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Are RNs Good Botox Injectors?

Doctor Answers (9)

RN's and Botox

+5

Because Botox is a prescription drug, it requires the authorization of a physician so RN's who do injections are under the supervision of the prescribing doctor. They do not work independently. However, provided that there are clear lines of supervision and thorough training, a great many practices use RN's to do the injections with good results. In fact, an RN who works primarily in this capacity may be more experienced than many physicians who only do it as a part of their practice.


Seattle Plastic Surgeon
5.0 out of 5 stars 28 reviews

RNs can be great injectors provided they are well trained and experienced.

+2

Registered Nurses can ge great injectors if they  are well trained by experienced doctors and if they have a lot of experience.  Nurses attending routine workshops and training with doctors throughout the year and work very closely with their supervising doctors can be great injectors.  Always ask about their training and experience. 

David A. F. Ellis, MD
Toronto Facial Plastic Surgeon
4.5 out of 5 stars 2 reviews

MDs, DOs, RNs and PAs can all make good injectors

+2

Some RNs (registered nurses) or PAs (physician assistants) are good injectors and some are not. Of course, the same can be said about doctors - some are good and some are not.

What makes a good injector? Someone with a good understanding of the anatomy, a good sense of aesthetics, who puts safety first, and of course, the more experience, the better.

Jonathan Hoenig, MD
Beverly Hills Oculoplastic Surgeon
5.0 out of 5 stars 34 reviews

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RNs as injectors

+1

The most important aspect is to ensure that the injector is experienced and skilled.  The next is that the injector meets the state's requirements.  In Florida, RNs can not legally inject botox. Unfortunately, many medspas in Florida are not complying with the law or proper standards. Therefore, I would suggest that you go to a board certified physician for your botox injections.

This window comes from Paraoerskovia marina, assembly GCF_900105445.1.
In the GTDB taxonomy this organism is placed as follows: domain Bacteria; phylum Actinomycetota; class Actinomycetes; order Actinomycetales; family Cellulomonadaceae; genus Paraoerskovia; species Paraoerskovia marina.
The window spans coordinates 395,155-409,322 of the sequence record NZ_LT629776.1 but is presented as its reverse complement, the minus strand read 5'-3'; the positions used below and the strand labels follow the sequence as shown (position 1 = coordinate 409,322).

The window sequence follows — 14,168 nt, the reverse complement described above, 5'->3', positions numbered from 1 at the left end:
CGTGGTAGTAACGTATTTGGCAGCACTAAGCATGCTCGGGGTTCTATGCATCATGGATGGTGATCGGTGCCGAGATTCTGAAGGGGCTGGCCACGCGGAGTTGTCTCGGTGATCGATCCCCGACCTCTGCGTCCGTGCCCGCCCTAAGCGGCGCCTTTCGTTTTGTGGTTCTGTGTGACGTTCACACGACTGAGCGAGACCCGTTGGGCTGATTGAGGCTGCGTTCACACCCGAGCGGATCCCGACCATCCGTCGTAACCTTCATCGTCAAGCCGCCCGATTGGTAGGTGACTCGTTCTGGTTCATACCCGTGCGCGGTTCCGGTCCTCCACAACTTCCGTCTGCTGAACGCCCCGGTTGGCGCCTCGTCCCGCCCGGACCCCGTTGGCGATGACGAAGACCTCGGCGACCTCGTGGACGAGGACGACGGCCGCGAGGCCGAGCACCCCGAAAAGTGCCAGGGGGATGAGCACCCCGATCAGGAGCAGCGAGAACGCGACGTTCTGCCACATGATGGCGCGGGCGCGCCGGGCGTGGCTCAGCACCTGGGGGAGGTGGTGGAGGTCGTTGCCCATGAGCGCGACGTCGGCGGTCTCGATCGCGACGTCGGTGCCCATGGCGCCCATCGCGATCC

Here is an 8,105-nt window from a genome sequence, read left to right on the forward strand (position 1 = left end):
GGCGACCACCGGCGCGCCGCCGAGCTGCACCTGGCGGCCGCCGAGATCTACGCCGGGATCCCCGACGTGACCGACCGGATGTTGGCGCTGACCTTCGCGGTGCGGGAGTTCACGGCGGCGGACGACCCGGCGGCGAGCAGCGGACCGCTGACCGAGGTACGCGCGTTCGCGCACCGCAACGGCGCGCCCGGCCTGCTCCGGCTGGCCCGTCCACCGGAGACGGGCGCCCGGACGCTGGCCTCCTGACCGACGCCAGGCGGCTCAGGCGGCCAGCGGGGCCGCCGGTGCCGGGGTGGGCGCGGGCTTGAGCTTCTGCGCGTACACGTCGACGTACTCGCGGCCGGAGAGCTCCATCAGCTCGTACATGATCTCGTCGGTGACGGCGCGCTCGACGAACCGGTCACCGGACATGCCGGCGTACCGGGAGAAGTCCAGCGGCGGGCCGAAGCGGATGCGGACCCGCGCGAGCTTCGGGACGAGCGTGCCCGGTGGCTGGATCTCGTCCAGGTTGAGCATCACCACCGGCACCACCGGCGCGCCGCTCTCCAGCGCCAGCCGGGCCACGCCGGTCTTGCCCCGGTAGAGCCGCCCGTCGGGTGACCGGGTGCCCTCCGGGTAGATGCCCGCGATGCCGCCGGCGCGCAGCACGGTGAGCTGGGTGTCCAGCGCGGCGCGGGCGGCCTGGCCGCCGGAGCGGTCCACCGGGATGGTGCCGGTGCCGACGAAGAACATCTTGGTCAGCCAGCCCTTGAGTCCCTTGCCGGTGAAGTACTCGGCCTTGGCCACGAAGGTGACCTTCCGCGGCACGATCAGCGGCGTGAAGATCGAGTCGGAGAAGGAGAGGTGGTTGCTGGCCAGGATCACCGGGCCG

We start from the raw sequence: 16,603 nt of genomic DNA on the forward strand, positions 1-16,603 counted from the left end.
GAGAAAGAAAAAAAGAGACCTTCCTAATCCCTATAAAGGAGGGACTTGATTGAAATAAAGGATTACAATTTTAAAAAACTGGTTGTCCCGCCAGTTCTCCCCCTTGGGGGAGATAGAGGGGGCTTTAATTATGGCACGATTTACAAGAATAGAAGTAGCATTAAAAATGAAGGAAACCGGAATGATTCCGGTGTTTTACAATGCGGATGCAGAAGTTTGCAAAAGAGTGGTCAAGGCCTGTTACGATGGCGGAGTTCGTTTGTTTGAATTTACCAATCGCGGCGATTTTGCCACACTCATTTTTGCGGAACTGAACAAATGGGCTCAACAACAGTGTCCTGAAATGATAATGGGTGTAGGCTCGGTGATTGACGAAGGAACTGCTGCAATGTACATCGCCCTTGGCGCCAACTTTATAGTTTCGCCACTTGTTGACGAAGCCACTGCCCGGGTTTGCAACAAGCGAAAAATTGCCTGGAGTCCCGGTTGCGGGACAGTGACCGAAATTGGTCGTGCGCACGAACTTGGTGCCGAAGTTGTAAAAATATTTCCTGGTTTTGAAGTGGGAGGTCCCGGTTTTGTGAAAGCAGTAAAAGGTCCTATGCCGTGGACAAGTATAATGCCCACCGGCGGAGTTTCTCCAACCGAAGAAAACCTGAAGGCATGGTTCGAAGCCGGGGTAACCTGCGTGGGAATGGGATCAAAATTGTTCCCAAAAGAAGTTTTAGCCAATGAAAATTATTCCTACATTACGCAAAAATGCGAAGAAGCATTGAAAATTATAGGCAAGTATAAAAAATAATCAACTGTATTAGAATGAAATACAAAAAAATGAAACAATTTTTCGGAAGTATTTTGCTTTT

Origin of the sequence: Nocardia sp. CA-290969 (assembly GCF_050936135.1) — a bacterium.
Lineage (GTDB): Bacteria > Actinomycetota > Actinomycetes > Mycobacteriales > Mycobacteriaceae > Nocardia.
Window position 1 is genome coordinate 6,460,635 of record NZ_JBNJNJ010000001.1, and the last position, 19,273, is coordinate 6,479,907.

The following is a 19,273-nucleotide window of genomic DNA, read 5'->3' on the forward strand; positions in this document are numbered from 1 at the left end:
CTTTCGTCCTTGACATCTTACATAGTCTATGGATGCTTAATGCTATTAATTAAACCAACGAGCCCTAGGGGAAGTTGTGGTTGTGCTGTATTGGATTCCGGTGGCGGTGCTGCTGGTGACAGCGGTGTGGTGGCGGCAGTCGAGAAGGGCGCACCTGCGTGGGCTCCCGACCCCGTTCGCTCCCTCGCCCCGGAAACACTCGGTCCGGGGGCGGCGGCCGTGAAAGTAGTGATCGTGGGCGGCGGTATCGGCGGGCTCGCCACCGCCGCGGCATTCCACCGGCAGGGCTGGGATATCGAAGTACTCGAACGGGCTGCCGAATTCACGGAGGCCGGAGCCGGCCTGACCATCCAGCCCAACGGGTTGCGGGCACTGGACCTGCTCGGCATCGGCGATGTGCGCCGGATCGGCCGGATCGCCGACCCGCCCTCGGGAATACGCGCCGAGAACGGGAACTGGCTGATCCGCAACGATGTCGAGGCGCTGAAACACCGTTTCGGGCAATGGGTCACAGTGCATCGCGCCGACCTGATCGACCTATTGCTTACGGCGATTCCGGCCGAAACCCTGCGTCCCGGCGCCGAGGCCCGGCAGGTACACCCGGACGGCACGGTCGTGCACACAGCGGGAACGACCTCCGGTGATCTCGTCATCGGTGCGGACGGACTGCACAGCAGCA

Kris M. Reddy, MD, FACS
West Palm Beach Plastic Surgeon
4.5 out of 5 stars 18 reviews

Botox injectors

+1

Although nurses and PAs can perform Botox innjections under the supervision of a doctor, I prefer (and I think my patients do to) that I perform the injections.

Steven Wallach, MD
Manhattan Plastic Surgeon
4.5 out of 5 stars 18 reviews

RN's as Botox Injectors

+1

We feel very strongly that training and experience determine competence and agree with Dr. Hoenig. We do have nurse injectors at our offices because they take great care with our patients and have been thoroughly trained to perform the injection procedures. Most physicians that use nurse or PA injectors understand that they are compromising their own reputation if procedures go poorly and so only allow competent individuals to perform the procedures.

The practitioner holding the needle must be motivated to know and understand their trade very well and we have found in some instances that very high profile physicians invest so much of their time and training in surgery that they neglect their injection skills. Regardless of title, it's the training, experience and passion that the practitioner has for the work that determine competence.

Harold J. Kaplan, MD
Los Angeles Facial Plastic Surgeon
5.0 out of 5 stars 6 reviews

Doctors should be doing the injections

+1

An RN doing Botox? Not in my office! I believe patients deserve the care of a board certified aesthetic (dermatology, plastic surgeon) physician.

Mary P. Lupo, MD
New Orleans Dermatologist
5.0 out of 5 stars 9 reviews

Botox is a powerful medication- MD only

+1

In my opinion Botox should only be administered by an experienced MD. Dermatologists are the specialists for the skin.   

Robert Kasten, MD
Mainz Dermatologic Surgeon

Botox should be injected by MDs.

+1

 

Botox is a very effective and powerful medication. Although it may appear easy to administer, Botox does have complications that require the attention of doctors. To avoid these publications in the first place, it is important to receive your Botox from experienced a board-certified plastic surgeon or dermatologist who has a great deal of experience with this medicine. RNs simply do not have the training or the knowledge of anatomy of the musculature or nerves of the face necessary to avoid complications and treat them when they arise

Pat Pazmino, MD
Miami Plastic Surgeon
4.5 out of 5 stars 69 reviews

These answers are for educational purposes and should not be relied upon as a substitute for medical advice you may receive from your physician. If you have a medical emergency, please call 911. These answers do not constitute or initiate a patient/doctor relationship.